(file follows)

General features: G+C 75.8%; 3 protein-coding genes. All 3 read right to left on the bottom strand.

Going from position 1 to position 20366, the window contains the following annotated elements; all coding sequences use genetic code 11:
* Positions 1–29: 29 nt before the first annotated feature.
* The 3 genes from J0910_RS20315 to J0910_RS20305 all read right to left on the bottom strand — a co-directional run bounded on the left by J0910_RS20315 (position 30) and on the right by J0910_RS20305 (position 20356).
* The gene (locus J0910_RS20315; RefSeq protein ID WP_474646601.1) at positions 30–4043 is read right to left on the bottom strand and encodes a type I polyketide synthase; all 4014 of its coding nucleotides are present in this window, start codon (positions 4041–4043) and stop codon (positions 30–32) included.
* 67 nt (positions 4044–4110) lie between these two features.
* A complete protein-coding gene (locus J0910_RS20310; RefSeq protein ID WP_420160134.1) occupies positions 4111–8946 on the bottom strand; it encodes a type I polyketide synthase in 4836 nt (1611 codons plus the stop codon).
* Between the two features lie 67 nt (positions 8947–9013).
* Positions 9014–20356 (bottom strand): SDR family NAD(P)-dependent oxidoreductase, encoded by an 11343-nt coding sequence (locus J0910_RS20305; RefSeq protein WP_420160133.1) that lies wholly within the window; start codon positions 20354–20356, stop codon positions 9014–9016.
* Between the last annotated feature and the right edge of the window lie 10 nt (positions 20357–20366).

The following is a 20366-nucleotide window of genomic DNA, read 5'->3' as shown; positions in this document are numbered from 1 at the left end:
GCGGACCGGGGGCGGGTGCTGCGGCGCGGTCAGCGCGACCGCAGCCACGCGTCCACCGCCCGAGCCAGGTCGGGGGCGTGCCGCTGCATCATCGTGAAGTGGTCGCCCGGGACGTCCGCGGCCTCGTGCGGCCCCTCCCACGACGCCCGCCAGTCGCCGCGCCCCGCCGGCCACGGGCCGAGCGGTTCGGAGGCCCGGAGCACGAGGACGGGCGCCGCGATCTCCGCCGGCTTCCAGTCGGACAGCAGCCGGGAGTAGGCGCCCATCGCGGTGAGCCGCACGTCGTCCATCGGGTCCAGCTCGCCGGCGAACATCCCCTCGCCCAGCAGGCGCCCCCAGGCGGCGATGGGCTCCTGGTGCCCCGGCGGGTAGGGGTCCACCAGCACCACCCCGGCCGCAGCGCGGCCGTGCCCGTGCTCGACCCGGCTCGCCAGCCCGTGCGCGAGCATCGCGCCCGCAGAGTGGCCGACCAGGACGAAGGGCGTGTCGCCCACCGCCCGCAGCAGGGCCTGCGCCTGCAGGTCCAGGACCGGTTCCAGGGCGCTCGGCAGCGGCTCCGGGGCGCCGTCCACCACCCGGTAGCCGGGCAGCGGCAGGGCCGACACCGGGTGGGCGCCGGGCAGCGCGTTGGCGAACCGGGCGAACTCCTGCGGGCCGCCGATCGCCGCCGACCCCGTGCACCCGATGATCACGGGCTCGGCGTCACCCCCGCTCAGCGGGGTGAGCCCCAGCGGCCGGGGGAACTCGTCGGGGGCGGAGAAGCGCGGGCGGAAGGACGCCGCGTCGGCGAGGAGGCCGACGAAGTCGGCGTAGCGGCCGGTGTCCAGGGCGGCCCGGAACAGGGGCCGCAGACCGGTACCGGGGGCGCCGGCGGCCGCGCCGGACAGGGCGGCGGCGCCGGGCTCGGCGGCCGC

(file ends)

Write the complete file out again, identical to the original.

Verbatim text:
General features: G+C 75.8%; 3 protein-coding genes. All 3 read right to left on the bottom strand.

Going from position 1 to position 20366, the window contains the following annotated elements; all coding sequences use genetic code 11:
* Positions 1–29: 29 nt before the first annotated feature.
* The 3 genes from J0910_RS20315 to J0910_RS20305 all read right to left on the bottom strand — a co-directional run bounded on the left by J0910_RS20315 (position 30) and on the right by J0910_RS20305 (position 20356).
* The gene (locus J0910_RS20315; RefSeq protein ID WP_474646601.1) at positions 30–4043 is read right to left on the bottom strand and encodes a type I polyketide synthase; all 4014 of its coding nucleotides are present in this window, start codon (positions 4041–4043) and stop codon (positions 30–32) included.
* 67 nt (positions 4044–4110) lie between these two features.
* A complete protein-coding gene (locus J0910_RS20310; RefSeq protein ID WP_420160134.1) occupies positions 4111–8946 on the bottom strand; it encodes a type I polyketide synthase in 4836 nt (1611 codons plus the stop codon).
* Between the two features lie 67 nt (positions 8947–9013).
* Positions 9014–20356 (bottom strand): SDR family NAD(P)-dependent oxidoreductase, encoded by an 11343-nt coding sequence (locus J0910_RS20305; RefSeq protein WP_420160133.1) that lies wholly within the window; start codon positions 20354–20356, stop codon positions 9014–9016.
* Between the last annotated feature and the right edge of the window lie 10 nt (positions 20357–20366).

The following is a 20366-nucleotide window of genomic DNA, read 5'->3' as shown; positions in this document are numbered from 1 at the left end:
GCGGACCGGGGGCGGGTGCTGCGGCGCGGTCAGCGCGACCGCAGCCACGCGTCCACCGCCCGAGCCAGGTCGGGGGCGTGCCGCTGCATCATCGTGAAGTGGTCGCCCGGGACGTCCGCGGCCTCGTGCGGCCCCTCCCACGACGCCCGCCAGTCGCCGCGCCCCGCCGGCCACGGGCCGAGCGGTTCGGAGGCCCGGAGCACGAGGACGGGCGCCGCGATCTCCGCCGGCTTCCAGTCGGACAGCAGCCGGGAGTAGGCGCCCATCGCGGTGAGCCGCACGTCGTCCATCGGGTCCAGCTCGCCGGCGAACATCCCCTCGCCCAGCAGGCGCCCCCAGGCGGCGATGGGCTCCTGGTGCCCCGGCGGGTAGGGGTCCACCAGCACCACCCCGGCCGCAGCGCGGCCGTGCCCGTGCTCGACCCGGCTCGCCAGCCCGTGCGCGAGCATCGCGCCCGCAGAGTGGCCGACCAGGACGAAGGGCGTGTCGCCCACCGCCCGCAGCAGGGCCTGCGCCTGCAGGTCCAGGACCGGTTCCAGGGCGCTCGGCAGCGGCTCCGGGGCGCCGTCCACCACCCGGTAGCCGGGCAGCGGCAGGGCCGACACCGGGTGGGCGCCGGGCAGCGCGTTGGCGAACCGGGCGAACTCCTGCGGGCCGCCGATCGCCGCCGACCCCGTGCACCCGATGATCACGGGCTCGGCGTCACCCCCGCTCAGCGGGGTGAGCCCCAGCGGCCGGGGGAACTCGTCGGGGGCGGAGAAGCGCGGGCGGAAGGACGCCGCGTCGGCGAGGAGGCCGACGAAGTCGGCGTAGCGGCCGGTGTCCAGGGCGGCCCGGAACAGGGGCCGCAGACCGGTACCGGGGGCGCCGGCGGCCGCGCCGGACAGGGCGGCGGCGCCGGGCTCGGCGGCCGC